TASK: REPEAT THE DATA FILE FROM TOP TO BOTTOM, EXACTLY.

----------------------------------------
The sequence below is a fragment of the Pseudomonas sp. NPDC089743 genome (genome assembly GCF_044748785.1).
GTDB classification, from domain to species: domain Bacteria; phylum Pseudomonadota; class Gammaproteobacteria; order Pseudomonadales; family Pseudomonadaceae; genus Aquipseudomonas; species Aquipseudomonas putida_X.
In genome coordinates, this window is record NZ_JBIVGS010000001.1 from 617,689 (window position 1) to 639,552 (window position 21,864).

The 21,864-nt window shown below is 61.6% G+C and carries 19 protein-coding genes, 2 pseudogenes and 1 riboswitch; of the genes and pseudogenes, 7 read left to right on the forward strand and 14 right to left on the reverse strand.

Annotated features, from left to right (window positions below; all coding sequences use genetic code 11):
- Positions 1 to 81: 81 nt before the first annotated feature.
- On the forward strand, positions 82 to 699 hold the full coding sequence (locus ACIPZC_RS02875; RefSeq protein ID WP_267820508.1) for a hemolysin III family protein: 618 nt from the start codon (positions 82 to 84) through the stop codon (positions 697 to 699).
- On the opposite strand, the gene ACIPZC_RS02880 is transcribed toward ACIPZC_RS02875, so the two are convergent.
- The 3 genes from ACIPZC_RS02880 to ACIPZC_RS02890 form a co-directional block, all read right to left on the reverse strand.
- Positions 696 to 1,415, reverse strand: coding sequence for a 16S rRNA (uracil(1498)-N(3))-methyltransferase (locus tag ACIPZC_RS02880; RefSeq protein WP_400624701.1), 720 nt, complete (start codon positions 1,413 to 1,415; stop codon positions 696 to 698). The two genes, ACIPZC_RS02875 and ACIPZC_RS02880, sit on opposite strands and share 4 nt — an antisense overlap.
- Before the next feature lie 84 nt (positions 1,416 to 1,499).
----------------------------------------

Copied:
The sequence below is a fragment of the Pseudomonas sp. NPDC089743 genome (genome assembly GCF_044748785.1).
GTDB classification, from domain to species: domain Bacteria; phylum Pseudomonadota; class Gammaproteobacteria; order Pseudomonadales; family Pseudomonadaceae; genus Aquipseudomonas; species Aquipseudomonas putida_X.
In genome coordinates, this window is record NZ_JBIVGS010000001.1 from 617,689 (window position 1) to 639,552 (window position 21,864).

The 21,864-nt window shown below is 61.6% G+C and carries 19 protein-coding genes, 2 pseudogenes and 1 riboswitch; of the genes and pseudogenes, 7 read left to right on the forward strand and 14 right to left on the reverse strand.

Annotated features, from left to right (window positions below; all coding sequences use genetic code 11):
- Positions 1 to 81: 81 nt before the first annotated feature.
- On the forward strand, positions 82 to 699 hold the full coding sequence (locus ACIPZC_RS02875; RefSeq protein ID WP_267820508.1) for a hemolysin III family protein: 618 nt from the start codon (positions 82 to 84) through the stop codon (positions 697 to 699).
- On the opposite strand, the gene ACIPZC_RS02880 is transcribed toward ACIPZC_RS02875, so the two are convergent.
- The 3 genes from ACIPZC_RS02880 to ACIPZC_RS02890 form a co-directional block, all read right to left on the reverse strand.
- Positions 696 to 1,415, reverse strand: coding sequence for a 16S rRNA (uracil(1498)-N(3))-methyltransferase (locus tag ACIPZC_RS02880; RefSeq protein WP_400624701.1), 720 nt, complete (start codon positions 1,413 to 1,415; stop codon positions 696 to 698). The two genes, ACIPZC_RS02875 and ACIPZC_RS02880, sit on opposite strands and share 4 nt — an antisense overlap.
- Before the next feature lie 84 nt (positions 1,416 to 1,499).